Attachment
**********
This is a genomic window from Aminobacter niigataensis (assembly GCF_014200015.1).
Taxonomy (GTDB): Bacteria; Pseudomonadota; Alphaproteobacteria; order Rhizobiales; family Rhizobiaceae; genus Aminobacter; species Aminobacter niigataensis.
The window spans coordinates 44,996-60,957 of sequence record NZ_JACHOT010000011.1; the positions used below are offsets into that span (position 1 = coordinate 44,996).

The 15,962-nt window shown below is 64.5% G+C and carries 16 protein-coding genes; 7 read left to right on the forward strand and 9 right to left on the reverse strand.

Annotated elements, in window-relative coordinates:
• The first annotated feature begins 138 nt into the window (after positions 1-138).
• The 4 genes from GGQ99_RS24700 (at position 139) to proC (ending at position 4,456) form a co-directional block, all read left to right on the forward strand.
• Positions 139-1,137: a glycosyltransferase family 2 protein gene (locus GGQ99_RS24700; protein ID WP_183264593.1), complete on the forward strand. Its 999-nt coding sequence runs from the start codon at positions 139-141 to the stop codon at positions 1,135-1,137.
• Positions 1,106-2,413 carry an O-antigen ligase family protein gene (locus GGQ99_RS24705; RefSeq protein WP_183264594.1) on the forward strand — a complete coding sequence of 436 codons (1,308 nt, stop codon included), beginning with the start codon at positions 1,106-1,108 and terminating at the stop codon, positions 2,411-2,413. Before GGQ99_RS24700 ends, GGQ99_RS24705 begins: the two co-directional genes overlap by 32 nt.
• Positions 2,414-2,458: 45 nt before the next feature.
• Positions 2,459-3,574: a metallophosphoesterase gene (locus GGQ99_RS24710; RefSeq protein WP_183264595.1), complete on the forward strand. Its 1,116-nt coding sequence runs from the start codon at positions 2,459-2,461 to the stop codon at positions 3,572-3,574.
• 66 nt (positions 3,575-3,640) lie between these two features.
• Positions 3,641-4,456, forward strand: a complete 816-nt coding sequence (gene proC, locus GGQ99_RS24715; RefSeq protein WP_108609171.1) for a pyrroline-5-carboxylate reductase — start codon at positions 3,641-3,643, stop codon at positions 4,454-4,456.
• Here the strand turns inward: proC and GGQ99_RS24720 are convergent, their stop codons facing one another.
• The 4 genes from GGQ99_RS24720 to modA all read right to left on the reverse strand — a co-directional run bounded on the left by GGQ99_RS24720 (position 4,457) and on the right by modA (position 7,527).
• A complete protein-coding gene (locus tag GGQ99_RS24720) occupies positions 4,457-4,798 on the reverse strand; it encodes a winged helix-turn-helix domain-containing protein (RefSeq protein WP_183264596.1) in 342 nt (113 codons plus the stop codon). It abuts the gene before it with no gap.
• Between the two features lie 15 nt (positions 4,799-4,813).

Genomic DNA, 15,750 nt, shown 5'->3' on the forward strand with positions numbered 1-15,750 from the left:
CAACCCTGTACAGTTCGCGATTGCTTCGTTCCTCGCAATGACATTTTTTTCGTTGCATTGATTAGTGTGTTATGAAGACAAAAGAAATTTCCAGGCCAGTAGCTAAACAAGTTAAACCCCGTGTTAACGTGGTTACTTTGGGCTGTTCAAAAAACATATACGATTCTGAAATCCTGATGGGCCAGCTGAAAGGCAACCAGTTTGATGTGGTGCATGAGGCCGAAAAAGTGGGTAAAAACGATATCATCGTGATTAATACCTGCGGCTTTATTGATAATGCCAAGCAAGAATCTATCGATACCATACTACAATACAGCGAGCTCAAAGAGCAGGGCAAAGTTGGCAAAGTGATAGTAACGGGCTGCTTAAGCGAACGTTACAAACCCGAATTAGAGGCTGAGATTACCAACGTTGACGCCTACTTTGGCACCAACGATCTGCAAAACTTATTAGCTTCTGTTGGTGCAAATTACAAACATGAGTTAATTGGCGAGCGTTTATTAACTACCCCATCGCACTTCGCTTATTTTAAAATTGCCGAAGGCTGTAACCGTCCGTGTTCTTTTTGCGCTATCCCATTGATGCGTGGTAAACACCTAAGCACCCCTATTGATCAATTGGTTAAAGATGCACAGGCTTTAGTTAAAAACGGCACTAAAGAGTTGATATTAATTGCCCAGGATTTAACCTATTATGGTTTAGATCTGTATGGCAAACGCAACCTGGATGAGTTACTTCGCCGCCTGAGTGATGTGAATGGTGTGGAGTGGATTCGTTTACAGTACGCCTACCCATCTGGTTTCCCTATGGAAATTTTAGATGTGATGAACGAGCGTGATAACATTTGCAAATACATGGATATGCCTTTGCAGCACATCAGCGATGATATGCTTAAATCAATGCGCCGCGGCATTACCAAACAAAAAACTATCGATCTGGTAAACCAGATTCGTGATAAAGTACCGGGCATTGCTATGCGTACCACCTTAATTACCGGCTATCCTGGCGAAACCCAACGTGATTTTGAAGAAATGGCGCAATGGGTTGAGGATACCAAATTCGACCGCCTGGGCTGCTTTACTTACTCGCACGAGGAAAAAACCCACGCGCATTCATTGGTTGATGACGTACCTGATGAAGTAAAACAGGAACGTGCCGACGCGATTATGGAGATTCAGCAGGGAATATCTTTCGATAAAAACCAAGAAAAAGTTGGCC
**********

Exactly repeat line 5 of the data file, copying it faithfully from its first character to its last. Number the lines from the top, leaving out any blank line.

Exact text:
Annotated elements, in window-relative coordinates: